The finish-line camera on stage six of the Giro d’Italia panned out from its zoom with 100m of road remaining, the eye naturally drawn towards the wrestling of the bikes and the sight of Mads Pedersen powering through on the left, about to take the win by the beach in Naples.
On the right of the road, a heartbroken Simon Clarke bobbed his head, raised his right arm and patted Alessandro De Marchi on the back. He tilted his head towards the Italian’s shoulder, yearning for comfort, almost pleading for a fatherly you-did-your-best assurance.
Seconds earlier, they had been rivals, both hoping to lock horns with each other and fight it out for the stage victory, a proposition that nobody had expected at the start of the day. With 800m to go, they had a gap out front of around 200m, and even with the peloton’s might and brute force charging down on them, it looked as if both 36 year olds were about to stay away, one of them about to pull off an unfancied and heroic breakaway triumph, delighting just about every viewer at home but disappointing the sprinters and their teams who were about to pay for a mistimed catch.
What followed is a story as old as cycle racing itself. Clarke and De Marchi opted to engage in cat-and-mouse tactics, reduced their speed and swung across the road, an invite to the approaching bunch. At 275m to go, they were caught, a day’s work rewarded with the most heartbreaking of finishes. Veterans of the peloton, highly respected comrades of just about everyone, they had seen their chance of a maiden Giro triumph snatched away at the final moment. De Marchi repaid the pat and let his left arm linger on the shoulders of Clarke’s for a second, despondency etched on his face.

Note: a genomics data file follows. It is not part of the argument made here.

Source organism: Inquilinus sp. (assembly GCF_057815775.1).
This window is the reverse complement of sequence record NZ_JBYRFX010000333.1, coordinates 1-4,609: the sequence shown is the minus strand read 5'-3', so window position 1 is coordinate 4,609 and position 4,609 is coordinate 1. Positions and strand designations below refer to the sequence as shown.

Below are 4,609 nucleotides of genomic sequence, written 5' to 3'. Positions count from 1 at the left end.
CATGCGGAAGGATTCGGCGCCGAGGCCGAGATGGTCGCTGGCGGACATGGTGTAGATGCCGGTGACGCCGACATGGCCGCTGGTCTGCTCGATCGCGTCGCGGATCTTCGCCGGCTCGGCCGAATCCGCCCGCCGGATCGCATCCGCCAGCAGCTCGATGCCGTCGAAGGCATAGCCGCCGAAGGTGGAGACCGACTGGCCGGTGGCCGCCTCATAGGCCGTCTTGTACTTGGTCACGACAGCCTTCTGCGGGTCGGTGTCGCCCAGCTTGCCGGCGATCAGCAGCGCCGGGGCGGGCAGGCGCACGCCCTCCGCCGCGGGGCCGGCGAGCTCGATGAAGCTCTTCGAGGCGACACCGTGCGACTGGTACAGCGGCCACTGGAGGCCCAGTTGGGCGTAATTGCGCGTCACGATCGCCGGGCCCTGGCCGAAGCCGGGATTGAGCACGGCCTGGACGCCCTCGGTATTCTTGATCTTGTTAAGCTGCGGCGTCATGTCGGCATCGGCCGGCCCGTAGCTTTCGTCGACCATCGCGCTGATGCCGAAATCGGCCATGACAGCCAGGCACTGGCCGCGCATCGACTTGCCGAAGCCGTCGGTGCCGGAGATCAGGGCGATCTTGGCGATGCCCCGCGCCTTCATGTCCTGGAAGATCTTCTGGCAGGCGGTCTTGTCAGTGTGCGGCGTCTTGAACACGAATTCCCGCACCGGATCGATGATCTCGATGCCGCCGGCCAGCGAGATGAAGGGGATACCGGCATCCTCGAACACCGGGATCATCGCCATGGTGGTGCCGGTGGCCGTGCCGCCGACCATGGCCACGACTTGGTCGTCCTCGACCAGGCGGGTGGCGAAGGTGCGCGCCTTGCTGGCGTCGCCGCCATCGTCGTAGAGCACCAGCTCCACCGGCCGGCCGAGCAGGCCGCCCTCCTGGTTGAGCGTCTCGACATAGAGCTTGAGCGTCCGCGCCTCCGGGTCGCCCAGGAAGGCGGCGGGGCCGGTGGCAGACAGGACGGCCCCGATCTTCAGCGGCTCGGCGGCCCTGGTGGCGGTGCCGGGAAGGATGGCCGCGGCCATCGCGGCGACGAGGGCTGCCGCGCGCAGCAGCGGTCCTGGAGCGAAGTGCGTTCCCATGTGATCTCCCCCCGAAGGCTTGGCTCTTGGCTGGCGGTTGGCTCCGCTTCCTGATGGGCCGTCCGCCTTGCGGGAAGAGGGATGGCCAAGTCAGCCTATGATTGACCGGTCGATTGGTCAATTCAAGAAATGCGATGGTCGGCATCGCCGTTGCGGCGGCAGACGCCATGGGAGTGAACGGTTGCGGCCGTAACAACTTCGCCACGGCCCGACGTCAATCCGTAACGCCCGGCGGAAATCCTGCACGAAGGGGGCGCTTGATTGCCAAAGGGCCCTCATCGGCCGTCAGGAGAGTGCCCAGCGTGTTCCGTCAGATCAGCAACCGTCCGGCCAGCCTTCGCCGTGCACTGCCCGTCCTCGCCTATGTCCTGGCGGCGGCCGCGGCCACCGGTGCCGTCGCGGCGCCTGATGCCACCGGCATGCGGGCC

Cycling’s a cruel game, but two men’s distressing failure is one man’s success, and capitalising was Trek-Segafredo’s former world champion Pedersen. It was a win that further demonstrated the Dane’s ever-improving turn of speed, and underlined the confidence he has that he can win a second successive points jersey in a Grand Tour, having topped the Vuelta a España’s points classification last September.
In conversation with Rouleur in December, Pedersen was unequivocal about not only his ability - “they [Wout van Aert and Mathieu van der Poel] are the biggest stars in cycling right now, and I truly believe I am just below them. 100%. I know I can beat them - I have shown it already. More than once.” - but also his ambitions going forward: “If I could win all three [Grand Tour points] jerseys, it would be something special. That’s my ego speaking [but] when my career is over it’d be nice to have the purple and the two greens.”
Victory in Naples moves him up to third in the hunt for purple, and knowing that he climbs better than the two riders in front of him (current leader Jonathan Milan and stage five winner Kaden Groves), Pedersen is well-placed to achieve his dream.
For Clarke and De Marchi, however, they will wallow in defeat, go to bed in a city celebrating their football team’s historic championship title, pondering how they too might have been lionised tonight alongside the footballing heroes, in a city that thrives on underdog stories. Instead, it was Goliath, incarnated as a 27-year-old from Denmark with rainbow stripes on his sleeves, who stormed in late to break their hearts. Naples, it seems, can’t keep producing sporting miracles.